HSR would deliver passengers directly into the CBDs, unlike in major overseas cities where rail terminals are outside the CBDs and unlike airports even further outside CBDs. This competitive advantage grows with road congestion. Railways from airports to CBDs mean the inconvenience and time absorbed in changing transport modes. In time, high rise offices would be built around HSR terminuses adding to the convenience. HSR would be increasingly competitive and gain a larger share of total patronage.
Until the recently proposed VFT2 concept, HSR was only considered to be an interstate project. Since then, interstate is no longer the primary objective. This has become rebalancing or distributing the increase in population into regional or rural areas. It would avoid major cities doubling in size and losing their world leading liveability or quality of life by growing to 8m, the present size of London with its world liveability ranking of 53. Unlike the 2013 Report, VFT2 would connect with the main east coast airports for the convenience of regional travellers from the new cities which would sustain patronage.
The average size of UK houses is half the average size of Australian houses, which is the largest in the world. London with 8m people is considering “micro-flats” of as little as 9m² to accommodate young professionals in the “hollowed out “, high cost centre of London where wealthy property owners are often absent and people are increasingly reluctant to commute- see AFR 14.9.17. (Are these flats the future slums?) The flats are smaller than the already small high-rise flats built in Melbourne and Sydney. This demonstrates the present trend to densify further the already densified London which awaits Melbourne and Sydney as they reach towards their planned 8m populations and loss of liveability. It is not necessary to cram 8m people into the space now occupied by 4m.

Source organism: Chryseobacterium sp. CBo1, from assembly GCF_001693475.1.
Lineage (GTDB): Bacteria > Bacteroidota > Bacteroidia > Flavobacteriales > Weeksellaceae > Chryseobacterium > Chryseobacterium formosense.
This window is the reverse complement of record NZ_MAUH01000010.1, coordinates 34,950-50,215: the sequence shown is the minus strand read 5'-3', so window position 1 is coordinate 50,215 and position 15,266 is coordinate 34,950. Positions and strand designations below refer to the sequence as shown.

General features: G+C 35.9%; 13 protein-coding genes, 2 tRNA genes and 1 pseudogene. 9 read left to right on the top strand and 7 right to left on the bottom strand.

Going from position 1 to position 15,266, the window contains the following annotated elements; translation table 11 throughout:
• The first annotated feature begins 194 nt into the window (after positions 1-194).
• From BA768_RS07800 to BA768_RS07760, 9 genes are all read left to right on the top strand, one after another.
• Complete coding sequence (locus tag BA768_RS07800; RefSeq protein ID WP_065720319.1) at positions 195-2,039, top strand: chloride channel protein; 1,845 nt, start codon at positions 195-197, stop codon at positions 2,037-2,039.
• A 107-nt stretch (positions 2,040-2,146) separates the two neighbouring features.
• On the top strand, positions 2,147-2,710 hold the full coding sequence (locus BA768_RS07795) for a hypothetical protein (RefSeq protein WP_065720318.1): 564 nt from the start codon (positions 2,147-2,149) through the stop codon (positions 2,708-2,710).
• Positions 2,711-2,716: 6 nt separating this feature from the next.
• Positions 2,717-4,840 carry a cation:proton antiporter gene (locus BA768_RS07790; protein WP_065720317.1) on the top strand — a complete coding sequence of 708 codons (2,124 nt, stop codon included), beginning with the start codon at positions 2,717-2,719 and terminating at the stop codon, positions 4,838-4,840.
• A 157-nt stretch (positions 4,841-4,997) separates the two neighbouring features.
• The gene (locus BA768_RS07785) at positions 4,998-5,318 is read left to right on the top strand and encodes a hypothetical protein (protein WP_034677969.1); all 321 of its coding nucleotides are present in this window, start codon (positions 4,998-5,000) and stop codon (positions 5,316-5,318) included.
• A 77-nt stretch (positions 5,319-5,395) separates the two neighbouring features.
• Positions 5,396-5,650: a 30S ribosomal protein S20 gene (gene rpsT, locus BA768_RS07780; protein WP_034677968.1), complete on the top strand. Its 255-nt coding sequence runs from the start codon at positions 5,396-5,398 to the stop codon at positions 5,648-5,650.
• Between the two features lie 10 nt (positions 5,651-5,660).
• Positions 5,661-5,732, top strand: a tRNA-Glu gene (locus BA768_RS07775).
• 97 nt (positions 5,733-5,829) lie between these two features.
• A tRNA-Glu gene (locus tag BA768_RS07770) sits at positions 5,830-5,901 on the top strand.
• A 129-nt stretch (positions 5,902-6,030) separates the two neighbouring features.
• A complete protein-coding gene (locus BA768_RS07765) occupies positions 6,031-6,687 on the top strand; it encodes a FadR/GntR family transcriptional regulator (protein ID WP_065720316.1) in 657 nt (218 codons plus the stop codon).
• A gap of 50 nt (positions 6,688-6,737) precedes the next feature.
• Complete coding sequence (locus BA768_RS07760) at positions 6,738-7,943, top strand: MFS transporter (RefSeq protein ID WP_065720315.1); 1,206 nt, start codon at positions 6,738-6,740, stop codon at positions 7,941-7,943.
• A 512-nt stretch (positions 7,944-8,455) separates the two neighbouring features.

Melbourne, Sydney and Brisbane do not need to double and lose their living space, the ultimate luxury. HSR facilitates construction of 6 or more new cities of 1m, the size of Adelaide, and growing others on the HSR line within 1 hour commuting of up to 2-300km by HSR to major cities’ CBDs for work, without loss of liveability. Road and air cannot do this. The aim of the HSR project would be to settle 10m of the extra 24m population increase in new cities around the major cities, thereby relieving them of loss of liveability. At the same time, patronage would increase, as would its certainty.
Annual revenue from daily HSR commuter patronage to CBDs would grow in time to the size of revenue from intermittent interstate patronage. Total patronage and revenue would be large and growing in the long term based on low fares that do not include recovery of the original cost of construction.
Government subsidies of HSR commuter fares raised from a small increase in land tax of the many who gain from the unearned benefit of sustained liveability of the cities by building HSR would encourage increased new city settlement and HSR commuter patronage.
VFT2 would be competitive, have double the airline patronage and be profitable. It would be viable.
The advantage of the VFT2 concept in paying the total capital cost of the HSR/FFR project within the construction period is that it is less sensitive to passenger patronage. It does not rely on enough passengers to pay for its original fixed cost from fares over 40 years, only the smaller number needed at a minimum to pay for variable operating costs, which would be well covered.
The HSR/FFR project would protect Australia’s high liveability and prosperity from unnecessary large losses. It is a robust and worthwhile project that would make Australia a better place to live.